Donald Trump posted on Facebook and YouTube on Friday for the first time since the platforms had suspended him following the Jan. 6, 2021, attack on the Capitol — and just hours after YouTube lifted the suspension.
Meta, which owns Facebook, had announced in January it was lifting the ban on Trump.
After the Google-owned video site YouTube lifted the suspension on his account Friday, a stream of commenters congratulated the former president on his return. A handful of them mentioned well-known slogans from QAnon, a sprawling set of false claims that have coalesced into an extremist ideology that has radicalized its followers. YouTube prohibits people from promoting QAnon material on its platform.
YouTube said in a tweet it had “carefully evaluated the continued risk of real-world violence while balancing the chance for voters to hear equally from major national candidates in the run up to an election.”
Trump is the Republican front-runner, according to polling data, in the 2024 presidential election.
Trump now has full access to his Twitter, Facebook, Instagram and YouTube accounts, potentially giving him the social media reach that helped him win the 2016 presidential election. But he has yet to begin taking full advantage of the internet megaphones, preferring to post on Truth Social — his own platform — and speak at rallies. The former president has told people he can’t leave Truth Social because his presence there is keeping it going, and he doesn’t want a venture so closely linked to his name to fail, The Washington Post reported in November.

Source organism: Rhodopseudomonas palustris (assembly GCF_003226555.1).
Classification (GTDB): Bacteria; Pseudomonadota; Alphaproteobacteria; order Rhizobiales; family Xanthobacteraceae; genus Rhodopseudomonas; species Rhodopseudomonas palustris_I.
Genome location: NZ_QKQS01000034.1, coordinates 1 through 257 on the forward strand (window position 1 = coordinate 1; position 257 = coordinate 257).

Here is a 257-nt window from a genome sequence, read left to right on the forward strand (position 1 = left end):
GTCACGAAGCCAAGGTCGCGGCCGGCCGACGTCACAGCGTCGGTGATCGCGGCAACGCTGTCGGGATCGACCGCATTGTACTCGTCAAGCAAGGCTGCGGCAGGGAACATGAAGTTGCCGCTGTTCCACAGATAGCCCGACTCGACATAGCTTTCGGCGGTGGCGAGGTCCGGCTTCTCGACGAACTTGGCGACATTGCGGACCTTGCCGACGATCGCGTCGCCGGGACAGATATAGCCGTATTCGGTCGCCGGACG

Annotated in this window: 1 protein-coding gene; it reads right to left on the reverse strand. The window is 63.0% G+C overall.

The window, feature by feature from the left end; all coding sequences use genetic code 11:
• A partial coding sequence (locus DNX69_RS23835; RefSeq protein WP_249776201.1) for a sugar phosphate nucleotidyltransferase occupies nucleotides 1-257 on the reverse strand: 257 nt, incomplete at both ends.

The policy change is a big shift for YouTube, which had always said that it doesn’t take the political or news relevance of an account into consideration when making a decision about whether to take it down, unlike Facebook, which in past years had made explicit exceptions to its rules for well-known politicians. The decision comes a month after longtime YouTube CEO Susan Wojcicki said she would step down to focus on her health.
Unlike Twitter and Facebook, where the president posted his musings, policy changes and attacks on rivals directly, he used YouTube more as an online library for videos of his rallies. His account there has 2.65 million subscribers, compared to the 87.4 million followers he has on Twitter.
YouTube was also the last of the major social media platforms to suspend Trump after the attack on the Capitol, making its move several days after Twitter and then Facebook banned him. The video site said it suspended Trump out of concern for “the ongoing potential for violence” soon after he uploaded a video where he said his comments to supporters just before the Capitol attack were “totally appropriate.”
Over the past two years, executives had said they were monitoring that threat of violence and had judged it to still be high enough to keep Trump’s account locked down. But as Trump ramps up his campaign to be the Republican nominee in 2024, that calculation has changed.
The shift began with Elon Musk taking over Twitter and inviting Trump to return to what was previously his main social media outlet in November. Musk’s moves have won praise from conservative politicians who have accused the Big Tech companies of being biased against right-wing views, though conservative viewpoints and politicians find massive audiences on those sites.
Facebook came next, with parent company Meta saying it would allow Trump back onto the site as well as Instagram. “The public should be able to hear what their politicians are saying — the good, the bad and the ugly — so that they can make informed choices at the ballot box,” Nick Clegg, Meta’s president of global affairs, wrote in a Jan. 25 blog post.